10 years later: What Local Governments Learned from the Great Recession

By Cathy Swanson-Rivenbark, ICMA-CM, AICP, CEcD

The official dates of the Great Recession, from December 2007 to June 2009, mean that June 2019 signals the “supposed” ten-year aftermath to which we can apply hindsight. For local governments, the timeline of the downturn proved prolonged for employees and postponed for their governments. Employees first felt the impact at home – literally—as many experienced dramatic losses in home values and in personal investments.

Then, over the next two years the plummeting of property values – in some instances as much as 70 percent—translated into the loss of their employer’s primary source of revenue (property taxes) necessitating cuts and adjustments creating a “double jeopardy” of sorts.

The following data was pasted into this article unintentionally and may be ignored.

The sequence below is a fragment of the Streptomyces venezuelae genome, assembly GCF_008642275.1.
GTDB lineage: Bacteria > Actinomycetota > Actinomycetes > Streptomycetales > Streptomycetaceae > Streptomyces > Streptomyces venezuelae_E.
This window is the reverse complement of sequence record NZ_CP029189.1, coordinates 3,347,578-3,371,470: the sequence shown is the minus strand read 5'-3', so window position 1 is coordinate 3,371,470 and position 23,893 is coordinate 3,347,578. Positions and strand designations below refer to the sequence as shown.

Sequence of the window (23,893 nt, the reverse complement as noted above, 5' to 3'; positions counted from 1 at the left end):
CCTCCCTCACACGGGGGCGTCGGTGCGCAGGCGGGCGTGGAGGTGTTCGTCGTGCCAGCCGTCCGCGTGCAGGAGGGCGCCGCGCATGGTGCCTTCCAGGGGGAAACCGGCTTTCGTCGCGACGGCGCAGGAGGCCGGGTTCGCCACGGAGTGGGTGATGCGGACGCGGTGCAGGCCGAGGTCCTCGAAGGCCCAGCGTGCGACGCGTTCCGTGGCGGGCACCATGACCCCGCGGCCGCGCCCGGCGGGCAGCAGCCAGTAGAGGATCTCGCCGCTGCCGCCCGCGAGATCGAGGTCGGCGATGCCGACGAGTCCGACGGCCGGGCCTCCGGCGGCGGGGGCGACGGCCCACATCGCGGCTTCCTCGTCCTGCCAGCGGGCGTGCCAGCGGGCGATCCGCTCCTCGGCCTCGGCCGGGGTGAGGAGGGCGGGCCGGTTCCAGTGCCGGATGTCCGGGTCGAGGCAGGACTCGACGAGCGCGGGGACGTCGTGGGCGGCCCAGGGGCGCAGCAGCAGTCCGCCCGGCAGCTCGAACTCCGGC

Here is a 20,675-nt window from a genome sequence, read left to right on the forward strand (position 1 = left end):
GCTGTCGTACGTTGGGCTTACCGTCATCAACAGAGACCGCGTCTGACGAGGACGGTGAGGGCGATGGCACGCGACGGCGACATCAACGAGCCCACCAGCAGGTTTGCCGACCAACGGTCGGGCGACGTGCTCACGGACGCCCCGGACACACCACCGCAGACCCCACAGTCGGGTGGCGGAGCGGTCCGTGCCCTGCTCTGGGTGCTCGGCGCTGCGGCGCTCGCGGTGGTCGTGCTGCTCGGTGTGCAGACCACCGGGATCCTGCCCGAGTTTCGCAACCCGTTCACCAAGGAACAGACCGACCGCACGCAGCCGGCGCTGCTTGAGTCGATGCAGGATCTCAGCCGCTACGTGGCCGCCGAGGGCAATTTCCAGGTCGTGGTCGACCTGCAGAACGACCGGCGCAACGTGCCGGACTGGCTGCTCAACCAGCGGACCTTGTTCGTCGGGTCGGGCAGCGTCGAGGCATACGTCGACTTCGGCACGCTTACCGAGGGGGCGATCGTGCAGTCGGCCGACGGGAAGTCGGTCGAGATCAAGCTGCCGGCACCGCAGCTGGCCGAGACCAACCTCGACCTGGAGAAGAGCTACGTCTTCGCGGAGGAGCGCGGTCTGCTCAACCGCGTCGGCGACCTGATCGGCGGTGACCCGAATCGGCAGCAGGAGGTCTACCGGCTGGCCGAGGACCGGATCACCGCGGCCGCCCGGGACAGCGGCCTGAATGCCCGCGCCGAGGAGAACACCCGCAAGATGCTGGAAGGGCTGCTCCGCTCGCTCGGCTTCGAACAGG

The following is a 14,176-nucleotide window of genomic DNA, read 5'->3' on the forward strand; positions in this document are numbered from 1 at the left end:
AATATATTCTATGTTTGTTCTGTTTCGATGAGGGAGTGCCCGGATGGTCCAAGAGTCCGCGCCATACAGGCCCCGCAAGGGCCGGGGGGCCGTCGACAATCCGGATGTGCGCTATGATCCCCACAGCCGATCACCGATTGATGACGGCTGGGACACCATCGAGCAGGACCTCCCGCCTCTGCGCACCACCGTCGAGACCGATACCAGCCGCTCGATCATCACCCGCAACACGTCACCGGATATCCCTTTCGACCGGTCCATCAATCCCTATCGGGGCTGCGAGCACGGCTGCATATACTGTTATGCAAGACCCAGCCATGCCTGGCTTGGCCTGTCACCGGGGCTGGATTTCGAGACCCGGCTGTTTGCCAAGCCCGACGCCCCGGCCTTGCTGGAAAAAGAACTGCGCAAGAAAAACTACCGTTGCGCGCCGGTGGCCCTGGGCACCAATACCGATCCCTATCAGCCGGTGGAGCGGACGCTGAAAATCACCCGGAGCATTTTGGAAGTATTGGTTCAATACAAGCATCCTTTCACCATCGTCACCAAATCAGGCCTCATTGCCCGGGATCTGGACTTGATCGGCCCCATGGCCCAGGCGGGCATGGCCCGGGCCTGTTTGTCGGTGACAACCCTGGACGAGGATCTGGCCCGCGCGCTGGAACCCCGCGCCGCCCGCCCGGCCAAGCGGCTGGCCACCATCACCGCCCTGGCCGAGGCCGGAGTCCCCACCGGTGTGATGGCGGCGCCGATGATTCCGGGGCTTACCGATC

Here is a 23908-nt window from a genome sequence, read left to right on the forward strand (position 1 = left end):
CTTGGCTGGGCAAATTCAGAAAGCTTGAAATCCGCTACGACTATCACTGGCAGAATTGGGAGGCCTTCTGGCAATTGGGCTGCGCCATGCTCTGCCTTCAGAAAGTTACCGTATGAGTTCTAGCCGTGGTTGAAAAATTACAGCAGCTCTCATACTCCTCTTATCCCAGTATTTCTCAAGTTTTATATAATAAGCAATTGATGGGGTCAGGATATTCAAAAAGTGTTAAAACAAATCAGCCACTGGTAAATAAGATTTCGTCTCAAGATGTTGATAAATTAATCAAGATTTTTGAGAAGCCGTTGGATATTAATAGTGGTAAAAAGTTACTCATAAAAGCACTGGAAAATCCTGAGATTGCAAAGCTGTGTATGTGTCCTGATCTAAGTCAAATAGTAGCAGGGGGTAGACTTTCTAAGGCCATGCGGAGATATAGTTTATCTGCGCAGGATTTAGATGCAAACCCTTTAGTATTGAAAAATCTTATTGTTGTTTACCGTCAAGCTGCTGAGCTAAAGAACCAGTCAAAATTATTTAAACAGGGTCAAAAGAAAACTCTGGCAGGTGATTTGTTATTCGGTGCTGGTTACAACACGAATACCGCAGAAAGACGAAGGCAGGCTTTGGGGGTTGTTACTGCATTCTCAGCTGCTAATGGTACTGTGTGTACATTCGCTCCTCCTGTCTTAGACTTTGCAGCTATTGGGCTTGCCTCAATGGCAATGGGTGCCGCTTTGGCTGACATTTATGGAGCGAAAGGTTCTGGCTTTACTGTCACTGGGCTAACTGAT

Remembering the Great Recession’s specific impacts to and responses by local government will better prepare communities to ride out future downturns. Below are some lessons learned, and the steps taken to help insulate local government from future financial storms. Read more